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Stanchart lowers S’pore growth forecast

STANDARD Chartererd Bank (Stanchart) expects Singapore’s economy to slow even further this year – to 4.5 per cent – as fears of a recession in the United States loom ever larger.

Weaker exports to the world’s largest economy will drag down trade-related services in Singapore, said the British lender, which cut its forecast from 5.7 per cent previously.

‘The US economy is heading into a recession,’ Stanchart chief economist Gerard Lyons yesterday told 200 of the bank’s clients in a seminar.

‘An American downturn directly hits exports from Asia. An American downturn also indirectly impacts confidence,’ he said.

Stanchart’s lower Singapore estimate follows a cut in the bank’s forecast for US growth this year from 1.4 per cent to 0.5 per cent. Its China and India forecasts are unchanged.

The new Singapore prediction is at the bottom end of the Government’s forecast range of 4.5 per cent to 6.5 per cent growth this year.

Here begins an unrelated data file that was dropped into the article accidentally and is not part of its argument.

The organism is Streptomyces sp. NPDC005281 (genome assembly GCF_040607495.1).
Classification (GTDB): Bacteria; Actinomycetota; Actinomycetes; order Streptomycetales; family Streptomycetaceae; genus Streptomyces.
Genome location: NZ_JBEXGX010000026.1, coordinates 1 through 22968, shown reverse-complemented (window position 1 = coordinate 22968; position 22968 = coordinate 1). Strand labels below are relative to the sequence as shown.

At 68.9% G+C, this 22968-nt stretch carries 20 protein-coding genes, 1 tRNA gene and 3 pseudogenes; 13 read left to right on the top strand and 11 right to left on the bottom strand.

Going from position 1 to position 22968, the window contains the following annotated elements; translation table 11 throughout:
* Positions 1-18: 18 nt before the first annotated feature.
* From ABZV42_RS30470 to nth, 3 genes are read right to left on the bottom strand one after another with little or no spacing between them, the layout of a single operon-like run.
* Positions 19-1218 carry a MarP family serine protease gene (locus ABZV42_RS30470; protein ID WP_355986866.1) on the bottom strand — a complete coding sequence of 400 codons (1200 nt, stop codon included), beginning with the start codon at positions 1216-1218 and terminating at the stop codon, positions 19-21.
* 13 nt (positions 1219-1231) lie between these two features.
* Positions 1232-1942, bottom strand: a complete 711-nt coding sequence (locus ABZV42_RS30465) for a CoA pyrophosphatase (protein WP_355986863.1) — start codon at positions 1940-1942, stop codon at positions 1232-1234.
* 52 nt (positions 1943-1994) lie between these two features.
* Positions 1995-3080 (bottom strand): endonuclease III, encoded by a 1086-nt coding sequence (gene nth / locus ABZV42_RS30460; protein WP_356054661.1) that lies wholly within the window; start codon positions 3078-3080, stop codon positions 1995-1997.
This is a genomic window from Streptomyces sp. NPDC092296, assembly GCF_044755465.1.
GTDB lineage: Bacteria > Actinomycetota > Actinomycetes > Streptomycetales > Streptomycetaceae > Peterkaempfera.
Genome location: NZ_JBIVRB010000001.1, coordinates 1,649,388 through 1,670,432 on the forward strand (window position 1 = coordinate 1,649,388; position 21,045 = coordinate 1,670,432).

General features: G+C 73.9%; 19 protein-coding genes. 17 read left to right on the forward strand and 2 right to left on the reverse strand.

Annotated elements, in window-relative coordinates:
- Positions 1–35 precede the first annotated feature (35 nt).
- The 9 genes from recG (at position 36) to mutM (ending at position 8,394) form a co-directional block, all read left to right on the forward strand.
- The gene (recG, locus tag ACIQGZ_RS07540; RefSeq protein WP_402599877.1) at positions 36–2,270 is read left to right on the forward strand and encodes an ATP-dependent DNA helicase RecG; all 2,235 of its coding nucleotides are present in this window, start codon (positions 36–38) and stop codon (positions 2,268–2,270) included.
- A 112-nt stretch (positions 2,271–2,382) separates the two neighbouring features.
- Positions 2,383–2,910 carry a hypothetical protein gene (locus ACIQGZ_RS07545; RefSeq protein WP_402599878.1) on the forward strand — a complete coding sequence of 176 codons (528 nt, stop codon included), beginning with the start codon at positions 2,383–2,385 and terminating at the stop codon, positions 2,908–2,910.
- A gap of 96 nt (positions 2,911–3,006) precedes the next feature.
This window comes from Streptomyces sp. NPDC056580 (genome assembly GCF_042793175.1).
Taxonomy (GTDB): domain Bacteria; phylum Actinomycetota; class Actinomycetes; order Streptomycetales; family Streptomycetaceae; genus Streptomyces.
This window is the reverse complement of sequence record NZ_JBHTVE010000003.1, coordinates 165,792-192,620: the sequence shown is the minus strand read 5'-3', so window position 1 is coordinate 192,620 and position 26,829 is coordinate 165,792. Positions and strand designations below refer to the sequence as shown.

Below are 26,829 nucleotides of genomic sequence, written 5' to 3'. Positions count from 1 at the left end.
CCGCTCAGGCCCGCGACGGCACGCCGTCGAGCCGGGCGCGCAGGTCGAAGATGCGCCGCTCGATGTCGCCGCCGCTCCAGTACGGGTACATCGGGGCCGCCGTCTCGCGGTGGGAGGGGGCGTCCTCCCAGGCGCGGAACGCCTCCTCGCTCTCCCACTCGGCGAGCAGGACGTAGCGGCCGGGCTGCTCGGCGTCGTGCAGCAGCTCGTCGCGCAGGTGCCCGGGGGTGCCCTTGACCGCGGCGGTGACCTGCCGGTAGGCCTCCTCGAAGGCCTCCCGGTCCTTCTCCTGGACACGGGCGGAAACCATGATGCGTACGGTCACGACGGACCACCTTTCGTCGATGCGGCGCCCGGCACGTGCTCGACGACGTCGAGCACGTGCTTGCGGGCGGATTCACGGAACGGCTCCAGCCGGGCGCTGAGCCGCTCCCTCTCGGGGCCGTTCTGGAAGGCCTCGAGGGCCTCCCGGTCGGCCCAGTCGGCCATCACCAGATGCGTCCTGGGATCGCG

It is also more pessimistic than the estimates of most economists in Singapore, which generally hover at around 6 per cent.

Goldman Sachs, which slashed its US forecast to 0.8 per cent on Monday, has a 6.4 per cent bet on Singapore, down from 7.3 per cent previously.

Stanchart Singapore economist Alvin Liew said a US slowdown would hit Singapore manufacturers and traderelated services, such as logistics.

Financial services and other growth drivers, such as transport engineering, will also moderate after the high base they set last year.

Strong domestic demand, however, will keep Singapore in the black, unlike in 2001 when the Republic was dragged into the red by a contracting US economy.

Growth in sectors such as construction provided 80 per cent of the country’s economic expansion last year, said Stanchart South-east Asia economist Hui Cheung Tai.

Stanchart expects the US slowdown to be a protracted one, lingering on to next year.

Dr Lyons reckons the severe downturn will prompt the US Federal Reserve to slash its benchmark interest rate to 3 per cent by the middle of the year.

‘In my view, they should go even lower. Do not rule out US rates going all the way down to 1 per cent,’ he said, noting that current economic conditions were worse than the last time the Fed rate was that low.


Source: The Straits Times 16 Jan 08


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